At the heart of E.O. Wilson's first novel are 70 pages that only he could have written.
The Pulitzer Prize-winning Harvard biologist has taught over the years that an ant colony possesses a communal intelligence. Individuals serve limited, designated purposes.
Now he's taken his intimate knowledge of ants to write the novel Anthill, in which most of the characters are ants who make up large colonies and engage in a series of wars on the side of a lake in rural southern Alabama.
Wilson says it's in ants' nature to attack.
"Ants are the most warlike of all creatures and most species. If they are not at least competing with each other fiercely for resources by first come, first serve, they are at war with one another," Wilson tells NPR's Robert Siegel. "And it's quite natural for most species for one colony to wipe out another if it possibly can."
How Wars Start
Wilson uses the ants' behavior in his novel as a metaphor to describe human societies. His description of how war breaks out is reminiscent of the Central American soccer war of 1969 when football hooliganism led to all-out national conflict. What starts out as a tournament between the ants turns into wild violence.
"The tournaments of the ants are quite extraordinary because the soldiers come out ... and some smaller workers accompany them and they strut about on stilted-like straightened legs and puffed-up bodies ... and walk around one another [bumping] each other," Wilson says, adding that this happens in a small number of species. And then a counter ant (an ant that actually counts) from each colony "goes through, sniffs each one in turn and then reports back to the colony how strong those forces are," he says.
During the tournaments, the colony sends out more soldiers to bluff the other colony out.
"And the colony that gets bluffed out, very much like two competing human societies, retreats a little bit — and that's the payout of the game," Wilson says.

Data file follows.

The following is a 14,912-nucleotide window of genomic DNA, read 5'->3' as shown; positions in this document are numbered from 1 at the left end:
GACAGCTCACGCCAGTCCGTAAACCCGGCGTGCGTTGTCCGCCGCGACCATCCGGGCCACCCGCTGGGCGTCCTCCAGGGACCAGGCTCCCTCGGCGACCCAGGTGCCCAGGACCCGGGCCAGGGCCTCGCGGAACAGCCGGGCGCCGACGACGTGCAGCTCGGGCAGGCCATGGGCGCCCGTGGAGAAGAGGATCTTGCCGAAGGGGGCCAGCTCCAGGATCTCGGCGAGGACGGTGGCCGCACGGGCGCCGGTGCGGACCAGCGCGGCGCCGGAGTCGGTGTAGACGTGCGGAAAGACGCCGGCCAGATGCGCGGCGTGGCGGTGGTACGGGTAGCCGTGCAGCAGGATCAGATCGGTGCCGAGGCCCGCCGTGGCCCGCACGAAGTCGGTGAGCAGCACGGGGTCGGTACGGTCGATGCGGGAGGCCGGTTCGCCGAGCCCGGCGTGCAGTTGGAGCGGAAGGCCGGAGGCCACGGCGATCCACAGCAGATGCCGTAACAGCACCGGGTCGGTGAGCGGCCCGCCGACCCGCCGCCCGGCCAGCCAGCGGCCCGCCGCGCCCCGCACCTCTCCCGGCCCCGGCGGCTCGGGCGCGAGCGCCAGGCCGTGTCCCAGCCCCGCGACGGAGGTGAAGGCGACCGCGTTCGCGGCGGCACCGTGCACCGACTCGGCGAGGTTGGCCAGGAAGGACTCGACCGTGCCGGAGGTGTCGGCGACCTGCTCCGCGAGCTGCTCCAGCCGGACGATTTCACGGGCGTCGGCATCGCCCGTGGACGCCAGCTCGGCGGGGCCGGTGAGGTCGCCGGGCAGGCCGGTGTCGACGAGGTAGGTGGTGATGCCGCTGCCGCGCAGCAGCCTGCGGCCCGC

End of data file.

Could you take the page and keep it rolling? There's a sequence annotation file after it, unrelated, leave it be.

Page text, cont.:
A Message About Conservation
The key difference between wars that nations fight and that anthill colonies fight is that humans send young males to war and ants send elderly females.
"All ants that you see, all of the members of the colony that work with the queen. are female. I think most people would say that's not bad, though others might say that's liberalism run amok," Wilson says with a chuckle.
According to Wilson, male ants are brought into existence only for a short season. They're taken care of by their sisters, he says, and then released on the big day when they get the chance to mate with a virgin queen. Then they die.
Wilson says he wrote the novel to try to reach a wider audience and have a greater impact on public opinion about conservation than his nonfiction books. Wilson's protagonist, Raphael Semmes Cody, falls in love with nature and never falls out of love.
"Whereas people respect nonfiction, they read novels," he says. "So this was one of the motivations I had for converting what I know and then having — I hope — not too obvious an environmental message in the form of a story. The ants in the novel join me in making this effort because ants are the most abundant of all insects, they are the most social. And they're also, I think, to most humans the most interesting. They are there to represent the ecosystem in an interesting and, I hope, compelling way."